Definitions

Scots' Church, Melbourne

Scots' Church, Melbourne

The Scots' Church, a Presbyterian church in Melbourne, Australia, was the first Presbyterian Church to be built in the Port Phillip District (now the state of Victoria). It is located in Collins Street and is a congregation of the Presbyterian Church of Australia.

Background

The Rev James Forbes was recruited to come to Australia as a Presbyterian Minister by the Rev John Dunmore Lang, arriving in Melbourne from Sydney by boat on 20 January 1838. He found that retired Church of Scotland minister Rev James Clow had been holding services in the area, the first minister of any church to do so. He had retired to Van Dieman's Land following service in India and began services once settlement began.

In February 1838, less than three years after the founding of Melbourne, the Church of Scotland was allotted a two-acre site on the corner of Collins and Russell Streets. When the site was allocated, the elders objected that it was "too far out of town".

Original church

Forbes held his first Presbyterian service on Sunday 3 February 1838 in the Pioneers Church on the south side of Bourke Street near William Street. The Church of England soon made exclusive claims to this communal building and so Forbes held services in Craig and Broadfoot's store in Collins Street until a temporary timber building called Scots Church was opened on the south side of Collins Street near William Street (about where the Olderfleet Buildings now stand) in July 1838. It was essentially a large room with a fireplace.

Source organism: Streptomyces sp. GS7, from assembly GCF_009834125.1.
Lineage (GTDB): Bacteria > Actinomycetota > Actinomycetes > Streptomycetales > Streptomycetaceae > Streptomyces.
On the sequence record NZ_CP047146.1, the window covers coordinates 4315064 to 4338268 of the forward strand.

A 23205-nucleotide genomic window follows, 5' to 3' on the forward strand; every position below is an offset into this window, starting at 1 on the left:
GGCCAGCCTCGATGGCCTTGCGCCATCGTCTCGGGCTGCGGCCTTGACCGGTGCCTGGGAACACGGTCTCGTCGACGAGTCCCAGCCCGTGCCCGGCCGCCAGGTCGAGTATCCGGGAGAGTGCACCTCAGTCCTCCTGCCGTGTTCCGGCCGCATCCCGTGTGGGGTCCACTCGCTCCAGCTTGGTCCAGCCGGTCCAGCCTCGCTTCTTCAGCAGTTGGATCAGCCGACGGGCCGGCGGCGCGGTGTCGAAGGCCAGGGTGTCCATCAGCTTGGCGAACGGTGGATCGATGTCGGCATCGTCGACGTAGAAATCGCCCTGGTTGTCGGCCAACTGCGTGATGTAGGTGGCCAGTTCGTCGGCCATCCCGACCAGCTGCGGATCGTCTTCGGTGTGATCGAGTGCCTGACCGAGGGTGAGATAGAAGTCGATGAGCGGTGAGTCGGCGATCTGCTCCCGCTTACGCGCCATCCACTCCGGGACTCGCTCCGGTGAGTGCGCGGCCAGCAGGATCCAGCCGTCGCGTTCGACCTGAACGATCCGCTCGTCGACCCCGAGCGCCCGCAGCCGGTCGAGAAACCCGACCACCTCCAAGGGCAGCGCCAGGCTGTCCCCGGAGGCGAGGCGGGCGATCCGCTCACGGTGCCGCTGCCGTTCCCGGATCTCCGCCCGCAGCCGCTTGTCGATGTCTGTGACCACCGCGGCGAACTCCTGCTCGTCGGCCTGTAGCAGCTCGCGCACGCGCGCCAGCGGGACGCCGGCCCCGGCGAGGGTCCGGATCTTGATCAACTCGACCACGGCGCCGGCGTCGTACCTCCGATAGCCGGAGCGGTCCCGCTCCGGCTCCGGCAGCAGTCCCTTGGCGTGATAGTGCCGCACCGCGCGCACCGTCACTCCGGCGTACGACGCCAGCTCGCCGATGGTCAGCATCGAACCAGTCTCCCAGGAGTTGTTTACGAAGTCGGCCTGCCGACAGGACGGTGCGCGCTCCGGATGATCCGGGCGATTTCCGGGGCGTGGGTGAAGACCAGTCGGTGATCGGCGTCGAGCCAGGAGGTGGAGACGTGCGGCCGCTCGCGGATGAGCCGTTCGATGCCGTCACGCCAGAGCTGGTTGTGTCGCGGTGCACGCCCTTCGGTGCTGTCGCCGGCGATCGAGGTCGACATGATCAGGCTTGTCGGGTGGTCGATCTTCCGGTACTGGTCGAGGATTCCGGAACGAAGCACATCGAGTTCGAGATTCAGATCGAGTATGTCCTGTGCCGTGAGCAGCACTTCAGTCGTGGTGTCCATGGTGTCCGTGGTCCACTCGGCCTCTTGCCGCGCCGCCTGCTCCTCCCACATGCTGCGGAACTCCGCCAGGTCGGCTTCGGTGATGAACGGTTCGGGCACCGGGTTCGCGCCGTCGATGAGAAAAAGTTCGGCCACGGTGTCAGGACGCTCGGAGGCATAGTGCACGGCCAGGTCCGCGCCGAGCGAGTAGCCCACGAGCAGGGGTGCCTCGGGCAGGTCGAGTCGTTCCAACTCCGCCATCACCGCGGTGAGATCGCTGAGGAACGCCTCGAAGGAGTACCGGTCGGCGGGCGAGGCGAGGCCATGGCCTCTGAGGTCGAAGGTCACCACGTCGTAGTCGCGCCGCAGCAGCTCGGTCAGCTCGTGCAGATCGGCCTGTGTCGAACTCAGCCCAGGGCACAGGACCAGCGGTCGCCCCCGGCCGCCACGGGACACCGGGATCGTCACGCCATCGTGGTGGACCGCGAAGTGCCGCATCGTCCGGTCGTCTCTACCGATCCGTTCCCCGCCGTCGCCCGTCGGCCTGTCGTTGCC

The temporary building also served as the Scots' Church School which relocated to new brick premises in September 1839 on the part of the site granted by the Government on the corner of Collins and Russell Streets which was later the George's department store.

First Scots' Church

The foundation stone of the first purpose built church building was laid on 22 January 1841 and it was opened on 3 October 1841. It was designed to seat 500 and the contract sum was £2,485 without plastering, gallery, vestry or fittings. The building was opened with temporary seating. Plastering was carried out the following year, proper pews, gallery and vestry were added in 1849 and a spire some years later.

The congregation also built a manse (minister's house) on the site where the Assembly Hall now stands, which was sold to the General Assembly of the Presbyterian Church of Victoria for 5,000 pounds in about 1913. In 2007 the Assembly Hall was bought by the Scots' Church Properties Trust to be renovated for use as congregational offices and meeting halls following the demolition of the Scots' Church Hall in Russell Street and the heritage listed Scots' Church Car Park and the redevelopment of the site with a 10 story building.

This first church building was demolished partly because of concerns that the tower and spire would collapse after it developed huge cracks and became crooked. The congregation had outgrown the building during Gold Rush of 1850s & 1860s as the population of Melbourne expanded.

Current Building

Construction of the current building took place between 1871 and 1874, during the ministry of Rev Irving Hetherington and his assistant Rev Peter Menzies, and was opened on 29 November 1874 with seating for 1000. It was designed by Joseph Reed of the firm Reed and Barnes, and built by David Mitchell, the father of Dame Nellie Melba. Reed and Barnes also designed the Melbourne Town Hall, the State Library of Victoria, Trades Hall, the Royal Exhibition Building, the Wesley Church in Lonsdale Street, the original Presbyterian Ladies' College in East Melbourne, and Collins Street Independent Church, now St. Michael’s Uniting Church, on the opposite corner of Russell Street.